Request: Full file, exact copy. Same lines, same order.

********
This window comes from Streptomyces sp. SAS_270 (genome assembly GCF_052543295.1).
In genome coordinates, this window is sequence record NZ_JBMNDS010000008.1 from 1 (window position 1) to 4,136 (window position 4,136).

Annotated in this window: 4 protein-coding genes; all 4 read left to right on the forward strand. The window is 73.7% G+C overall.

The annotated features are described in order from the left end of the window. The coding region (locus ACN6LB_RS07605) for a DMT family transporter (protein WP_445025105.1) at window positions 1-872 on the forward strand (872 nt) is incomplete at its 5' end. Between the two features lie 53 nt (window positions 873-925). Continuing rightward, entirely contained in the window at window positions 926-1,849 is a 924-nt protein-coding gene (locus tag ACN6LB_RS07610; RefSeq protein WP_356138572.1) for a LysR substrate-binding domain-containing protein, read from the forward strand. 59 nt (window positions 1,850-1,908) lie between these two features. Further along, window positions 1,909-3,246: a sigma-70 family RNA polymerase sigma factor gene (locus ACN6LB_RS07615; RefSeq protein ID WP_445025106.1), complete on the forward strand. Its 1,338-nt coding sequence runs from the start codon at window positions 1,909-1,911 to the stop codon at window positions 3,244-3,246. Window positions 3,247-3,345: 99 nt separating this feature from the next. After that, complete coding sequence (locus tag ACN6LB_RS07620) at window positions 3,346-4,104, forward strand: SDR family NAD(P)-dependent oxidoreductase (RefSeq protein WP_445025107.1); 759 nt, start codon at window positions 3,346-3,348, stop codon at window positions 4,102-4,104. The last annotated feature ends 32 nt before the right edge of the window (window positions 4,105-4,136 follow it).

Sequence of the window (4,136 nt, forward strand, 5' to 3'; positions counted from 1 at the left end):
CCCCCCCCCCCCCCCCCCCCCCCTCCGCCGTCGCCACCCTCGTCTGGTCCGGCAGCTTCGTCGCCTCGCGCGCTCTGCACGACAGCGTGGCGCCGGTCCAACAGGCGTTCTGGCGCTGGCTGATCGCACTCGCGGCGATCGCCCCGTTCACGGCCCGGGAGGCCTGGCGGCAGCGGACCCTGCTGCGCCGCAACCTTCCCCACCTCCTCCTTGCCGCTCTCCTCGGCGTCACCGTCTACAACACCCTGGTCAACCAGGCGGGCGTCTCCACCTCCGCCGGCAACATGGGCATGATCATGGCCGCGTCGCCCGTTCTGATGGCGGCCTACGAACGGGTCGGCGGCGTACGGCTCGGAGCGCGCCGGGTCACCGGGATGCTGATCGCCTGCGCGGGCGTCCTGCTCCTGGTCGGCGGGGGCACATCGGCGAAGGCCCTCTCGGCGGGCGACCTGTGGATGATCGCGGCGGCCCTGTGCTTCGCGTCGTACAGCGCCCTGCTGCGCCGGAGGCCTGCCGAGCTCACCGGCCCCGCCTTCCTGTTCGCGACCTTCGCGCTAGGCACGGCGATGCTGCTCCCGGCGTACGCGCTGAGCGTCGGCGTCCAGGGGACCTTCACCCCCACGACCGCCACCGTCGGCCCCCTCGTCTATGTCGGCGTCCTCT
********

This window comes from Streptomyces sp. SAS_270 (genome assembly GCF_052543295.1).
In genome coordinates, this window is sequence record NZ_JBMNDS010000008.1 from 1 (window position 1) to 4,136 (window position 4,136).

Annotated in this window: 4 protein-coding genes; all 4 read left to right on the forward strand. The window is 73.7% G+C overall.

The annotated features are described in order from the left end of the window. The coding region (locus ACN6LB_RS07605) for a DMT family transporter (protein WP_445025105.1) at window positions 1-872 on the forward strand (872 nt) is incomplete at its 5' end. Between the two features lie 53 nt (window positions 873-925). Continuing rightward, entirely contained in the window at window positions 926-1,849 is a 924-nt protein-coding gene (locus tag ACN6LB_RS07610; RefSeq protein WP_356138572.1) for a LysR substrate-binding domain-containing protein, read from the forward strand. 59 nt (window positions 1,850-1,908) lie between these two features. Further along, window positions 1,909-3,246: a sigma-70 family RNA polymerase sigma factor gene (locus ACN6LB_RS07615; RefSeq protein ID WP_445025106.1), complete on the forward strand. Its 1,338-nt coding sequence runs from the start codon at window positions 1,909-1,911 to the stop codon at window positions 3,244-3,246. Window positions 3,247-3,345: 99 nt separating this feature from the next. After that, complete coding sequence (locus tag ACN6LB_RS07620) at window positions 3,346-4,104, forward strand: SDR family NAD(P)-dependent oxidoreductase (RefSeq protein WP_445025107.1); 759 nt, start codon at window positions 3,346-3,348, stop codon at window positions 4,102-4,104. The last annotated feature ends 32 nt before the right edge of the window (window positions 4,105-4,136 follow it).

Sequence of the window (4,136 nt, forward strand, 5' to 3'; positions counted from 1 at the left end):
CCCCCCCCCCCCCCCCCCCCCCCTCCGCCGTCGCCACCCTCGTCTGGTCCGGCAGCTTCGTCGCCTCGCGCGCTCTGCACGACAGCGTGGCGCCGGTCCAACAGGCGTTCTGGCGCTGGCTGATCGCACTCGCGGCGATCGCCCCGTTCACGGCCCGGGAGGCCTGGCGGCAGCGGACCCTGCTGCGCCGCAACCTTCCCCACCTCCTCCTTGCCGCTCTCCTCGGCGTCACCGTCTACAACACCCTGGTCAACCAGGCGGGCGTCTCCACCTCCGCCGGCAACATGGGCATGATCATGGCCGCGTCGCCCGTTCTGATGGCGGCCTACGAACGGGTCGGCGGCGTACGGCTCGGAGCGCGCCGGGTCACCGGGATGCTGATCGCCTGCGCGGGCGTCCTGCTCCTGGTCGGCGGGGGCACATCGGCGAAGGCCCTCTCGGCGGGCGACCTGTGGATGATCGCGGCGGCCCTGTGCTTCGCGTCGTACAGCGCCCTGCTGCGCCGGAGGCCTGCCGAGCTCACCGGCCCCGCCTTCCTGTTCGCGACCTTCGCGCTAGGCACGGCGATGCTGCTCCCGGCGTACGCGCTGAGCGTCGGCGTCCAGGGGACCTTCACCCCCACGACCGCCACCGTCGGCCCCCTCGTCTATGTCGGCGTCCTCT